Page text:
Archive for the 'Parenting & Raising Kids' Category

Parent Teacher Conferences

I promised in the previous report card entry that I would write about parent-teacher conferences or PTC’s as some parents, teachers, and school administrators call them.

Here are some tips for parents in order to use their time efficiently while meeting with their children’s teachers.

1. Go To The Conference – I know that might sound silly, but the plain truth is that most parents don’t bother to go the meetings. Your child’s education is worth the hour or two it takes to attend a parent-teacher conference.

It’s also true that most of the parents that do attend are the ones who least need to be there because their children tend to do better academically and behaviorally.

However, all parents should attend, even those whose children are excelling in every area if no other reason than to provide positive reinforcement to the kids and to show support for the teaches. Also, you might find out that there are things the kids could improve upon that you didn’t even know were problems.

2. Be Prepared – Teachers will naturally have a list of specifics to discuss for each child. Parents should also come prepared with topics they would like to cover in the meeting.

3. Be Considerate Of Other Parents – If it seems like the discussions of your child’s issues could become in depth, use the original PTC as an introductory meeting and make plans for a longer session at a later time in which you can meet with that teacher or multiple teachers at one time when other parents aren’t lingering outside the door waiting for their turn.

4. Be Respectful, But Not Intimidated – Some parents, especially those that haven’t been in school or classroom in a while, can get overwhelmed with memories of their own bad experiences in school and suddenly get tongue-tied as if they were errant schoolchildren who didn’t do their homework!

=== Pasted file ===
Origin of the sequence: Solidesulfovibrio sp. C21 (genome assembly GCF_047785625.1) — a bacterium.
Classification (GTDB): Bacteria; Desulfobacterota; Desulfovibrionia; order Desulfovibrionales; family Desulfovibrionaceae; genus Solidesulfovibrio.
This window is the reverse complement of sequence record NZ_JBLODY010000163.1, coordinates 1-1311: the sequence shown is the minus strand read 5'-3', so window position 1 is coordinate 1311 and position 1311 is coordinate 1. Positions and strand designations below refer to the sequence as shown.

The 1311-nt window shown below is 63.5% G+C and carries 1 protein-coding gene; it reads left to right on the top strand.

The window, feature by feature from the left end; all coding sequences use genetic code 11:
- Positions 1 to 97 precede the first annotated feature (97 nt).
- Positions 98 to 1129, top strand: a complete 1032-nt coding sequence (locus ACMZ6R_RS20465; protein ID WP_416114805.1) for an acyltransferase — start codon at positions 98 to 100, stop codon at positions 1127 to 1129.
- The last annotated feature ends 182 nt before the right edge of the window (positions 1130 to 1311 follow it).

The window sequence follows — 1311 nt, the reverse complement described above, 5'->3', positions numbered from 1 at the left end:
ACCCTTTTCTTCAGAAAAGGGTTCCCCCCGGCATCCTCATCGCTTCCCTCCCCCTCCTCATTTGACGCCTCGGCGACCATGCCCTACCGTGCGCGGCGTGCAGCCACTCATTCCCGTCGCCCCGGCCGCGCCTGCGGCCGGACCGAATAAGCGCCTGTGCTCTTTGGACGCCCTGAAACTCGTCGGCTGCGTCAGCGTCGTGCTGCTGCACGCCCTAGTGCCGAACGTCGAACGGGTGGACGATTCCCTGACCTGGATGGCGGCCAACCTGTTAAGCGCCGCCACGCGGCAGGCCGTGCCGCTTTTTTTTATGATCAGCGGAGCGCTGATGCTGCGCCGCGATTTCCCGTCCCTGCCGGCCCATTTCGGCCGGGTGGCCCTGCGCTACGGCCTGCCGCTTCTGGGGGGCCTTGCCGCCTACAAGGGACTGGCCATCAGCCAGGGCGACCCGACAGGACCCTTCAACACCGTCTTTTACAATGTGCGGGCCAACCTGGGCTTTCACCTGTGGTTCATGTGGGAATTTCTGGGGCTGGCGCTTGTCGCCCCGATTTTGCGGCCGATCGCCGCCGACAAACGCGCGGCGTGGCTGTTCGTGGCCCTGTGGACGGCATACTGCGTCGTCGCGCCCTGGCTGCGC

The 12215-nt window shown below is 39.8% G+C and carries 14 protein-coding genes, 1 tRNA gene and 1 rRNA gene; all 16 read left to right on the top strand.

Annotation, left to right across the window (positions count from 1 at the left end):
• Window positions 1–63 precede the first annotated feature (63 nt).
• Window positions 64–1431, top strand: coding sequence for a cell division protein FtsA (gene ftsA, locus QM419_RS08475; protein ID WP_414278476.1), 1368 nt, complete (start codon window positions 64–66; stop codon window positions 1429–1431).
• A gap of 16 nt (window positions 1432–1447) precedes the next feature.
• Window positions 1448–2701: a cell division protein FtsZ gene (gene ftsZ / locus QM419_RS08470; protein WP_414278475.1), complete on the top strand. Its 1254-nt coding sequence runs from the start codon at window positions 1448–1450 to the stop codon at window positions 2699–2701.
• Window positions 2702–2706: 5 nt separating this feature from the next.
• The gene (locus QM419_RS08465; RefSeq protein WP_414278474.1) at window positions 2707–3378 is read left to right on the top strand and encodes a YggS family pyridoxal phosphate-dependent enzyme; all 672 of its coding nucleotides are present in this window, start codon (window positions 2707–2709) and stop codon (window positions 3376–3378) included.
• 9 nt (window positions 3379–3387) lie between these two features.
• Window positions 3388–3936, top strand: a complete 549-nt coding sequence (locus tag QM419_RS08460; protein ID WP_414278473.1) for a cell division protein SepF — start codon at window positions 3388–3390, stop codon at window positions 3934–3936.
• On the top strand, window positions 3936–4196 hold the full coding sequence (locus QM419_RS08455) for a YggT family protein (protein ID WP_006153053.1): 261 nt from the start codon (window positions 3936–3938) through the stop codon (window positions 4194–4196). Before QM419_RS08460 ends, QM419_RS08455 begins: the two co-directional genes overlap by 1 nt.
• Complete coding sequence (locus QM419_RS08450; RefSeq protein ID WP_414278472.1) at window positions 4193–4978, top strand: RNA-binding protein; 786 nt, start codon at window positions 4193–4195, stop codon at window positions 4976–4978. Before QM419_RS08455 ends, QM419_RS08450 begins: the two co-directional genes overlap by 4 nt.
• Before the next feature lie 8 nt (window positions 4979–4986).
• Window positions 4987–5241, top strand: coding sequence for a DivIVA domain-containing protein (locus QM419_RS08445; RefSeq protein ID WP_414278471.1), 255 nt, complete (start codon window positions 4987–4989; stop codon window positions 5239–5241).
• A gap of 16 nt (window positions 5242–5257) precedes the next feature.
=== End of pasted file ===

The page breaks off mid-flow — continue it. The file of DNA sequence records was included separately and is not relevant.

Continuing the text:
If this happens to you, relax and remember that you and the teacher on the same side – working for what’s best for your child.

Family Thanksgiving Travel Plans

Familiy Travel At Thanksgiving

As we approach the Thanksgiving weekend, which is traditionally the busiest travel time of the year, I’m wondering if you have firmed up your travel plans.

With all the recent news about the airline industry, I wonder if some people will really think twice before they purchase flights and make other travel arrangements. It seems unlikely at this late stage that people will actually opt for alternate transportation simply over the TSA screening process issues.

There are challenges no mater how one chooses to travel with kids. Whether by car or plane, one good tip is to always have ways to keep the kids occupied.

Older kids and teens are overly addicted to electronic devices so they will probably bring their own entertainment with them. The problem here will be getting the kids to put down the electronics and interact with the family.

For younger kids, though, it is up to the parents to plan ahead and divert the kids from the hassles of travel to family activities.

Here are some ideas:

1) Many board games come in travel sizes and are perfect for fitting on airplane tray tables.

2) Verbal word games such as the license plate game and its many variations work well with younger kids. You can choose a state and then scan license plates on the highway until you find a car from that state.

A more imaginative license plate game is for one person to read the letters on a plate and have the other person make up a word of phrase that fits the letters. (This is best done using the first two letters as one letters is too easy and three might be too challenging.)

3) Another game that works well in a bus station or airport is to decide on an item such as a red pocketbook or a green hat and then have the kids scan the crowd until they find someone with the requested item.